Abstract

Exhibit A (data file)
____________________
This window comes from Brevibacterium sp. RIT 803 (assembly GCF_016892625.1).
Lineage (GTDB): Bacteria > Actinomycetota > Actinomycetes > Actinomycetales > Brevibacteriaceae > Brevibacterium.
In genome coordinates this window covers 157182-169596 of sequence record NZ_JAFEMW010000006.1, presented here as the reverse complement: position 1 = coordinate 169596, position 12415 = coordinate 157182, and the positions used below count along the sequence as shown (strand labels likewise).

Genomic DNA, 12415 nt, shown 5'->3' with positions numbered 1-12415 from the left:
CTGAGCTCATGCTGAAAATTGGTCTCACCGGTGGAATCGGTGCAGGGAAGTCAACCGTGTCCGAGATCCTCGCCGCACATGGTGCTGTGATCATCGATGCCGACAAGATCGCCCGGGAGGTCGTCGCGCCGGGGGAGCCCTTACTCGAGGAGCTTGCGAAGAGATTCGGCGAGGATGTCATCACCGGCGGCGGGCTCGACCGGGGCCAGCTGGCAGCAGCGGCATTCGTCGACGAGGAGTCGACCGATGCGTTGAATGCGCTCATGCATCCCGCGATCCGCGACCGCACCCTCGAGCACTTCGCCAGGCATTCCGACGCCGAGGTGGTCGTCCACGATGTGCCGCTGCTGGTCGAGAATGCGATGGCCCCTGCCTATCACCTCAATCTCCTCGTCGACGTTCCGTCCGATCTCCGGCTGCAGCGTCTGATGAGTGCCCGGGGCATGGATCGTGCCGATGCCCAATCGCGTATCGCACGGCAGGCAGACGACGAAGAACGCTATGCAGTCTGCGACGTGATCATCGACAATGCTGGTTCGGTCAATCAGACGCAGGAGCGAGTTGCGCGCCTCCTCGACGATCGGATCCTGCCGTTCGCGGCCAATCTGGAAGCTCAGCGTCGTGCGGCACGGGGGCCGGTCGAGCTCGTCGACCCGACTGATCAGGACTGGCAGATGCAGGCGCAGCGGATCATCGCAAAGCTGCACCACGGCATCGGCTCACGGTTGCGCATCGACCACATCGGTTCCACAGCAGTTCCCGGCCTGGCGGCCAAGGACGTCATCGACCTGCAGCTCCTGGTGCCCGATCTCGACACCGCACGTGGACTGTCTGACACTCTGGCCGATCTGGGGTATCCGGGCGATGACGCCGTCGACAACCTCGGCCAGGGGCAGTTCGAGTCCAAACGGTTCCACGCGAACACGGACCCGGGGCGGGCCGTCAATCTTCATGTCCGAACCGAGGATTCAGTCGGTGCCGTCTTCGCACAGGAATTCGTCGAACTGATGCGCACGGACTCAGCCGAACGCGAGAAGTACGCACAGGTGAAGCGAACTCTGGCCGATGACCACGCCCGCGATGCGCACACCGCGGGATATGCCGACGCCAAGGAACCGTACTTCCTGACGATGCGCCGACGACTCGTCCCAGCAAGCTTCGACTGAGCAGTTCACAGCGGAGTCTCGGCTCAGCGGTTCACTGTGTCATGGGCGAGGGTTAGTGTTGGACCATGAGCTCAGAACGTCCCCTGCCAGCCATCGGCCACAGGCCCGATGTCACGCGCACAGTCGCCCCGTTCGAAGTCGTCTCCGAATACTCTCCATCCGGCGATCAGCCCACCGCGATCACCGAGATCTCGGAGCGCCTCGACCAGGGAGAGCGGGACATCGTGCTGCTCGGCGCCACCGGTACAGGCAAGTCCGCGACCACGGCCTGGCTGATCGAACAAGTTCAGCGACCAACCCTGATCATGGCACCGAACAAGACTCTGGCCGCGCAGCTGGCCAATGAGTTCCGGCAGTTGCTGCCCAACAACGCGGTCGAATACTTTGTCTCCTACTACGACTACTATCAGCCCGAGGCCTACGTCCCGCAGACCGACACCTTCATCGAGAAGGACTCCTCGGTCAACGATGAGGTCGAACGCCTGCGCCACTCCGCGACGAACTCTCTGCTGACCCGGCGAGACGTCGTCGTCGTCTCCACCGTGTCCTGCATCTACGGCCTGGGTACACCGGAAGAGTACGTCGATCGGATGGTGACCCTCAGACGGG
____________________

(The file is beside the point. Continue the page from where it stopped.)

The Polar Continental Shelf Project, a broad program of research in the Canadian Arctic, was started in 1959. Seismic studies were undertaken by the Geological Survey of Canada. Refraction and reflection techniques were employed in the first stages of a reconnaissance program during May, June, July, and August 1960. Certain new techniques were developed during this seismic program in the high Arctic. The crew operated from motor toboggans in 1960 but helicopters will be used more extensively in the future for a more efficient operation. Adverse weather conditions such as blizzards, low temperatures, white-outs, wind, and rain are a hindrance to operations at various times of the year. The sea ice appears to present no great noise problem to standard recording techniques. Several air shots were recorded in direct comparison with surface shots but the gain in energy level is not enough to justify using the method. The records from various locations within the Sverdrup Basin indicate that both reflection and refraction techniques are satisfactory. A cross-section illustrates the results of the 1960 program.

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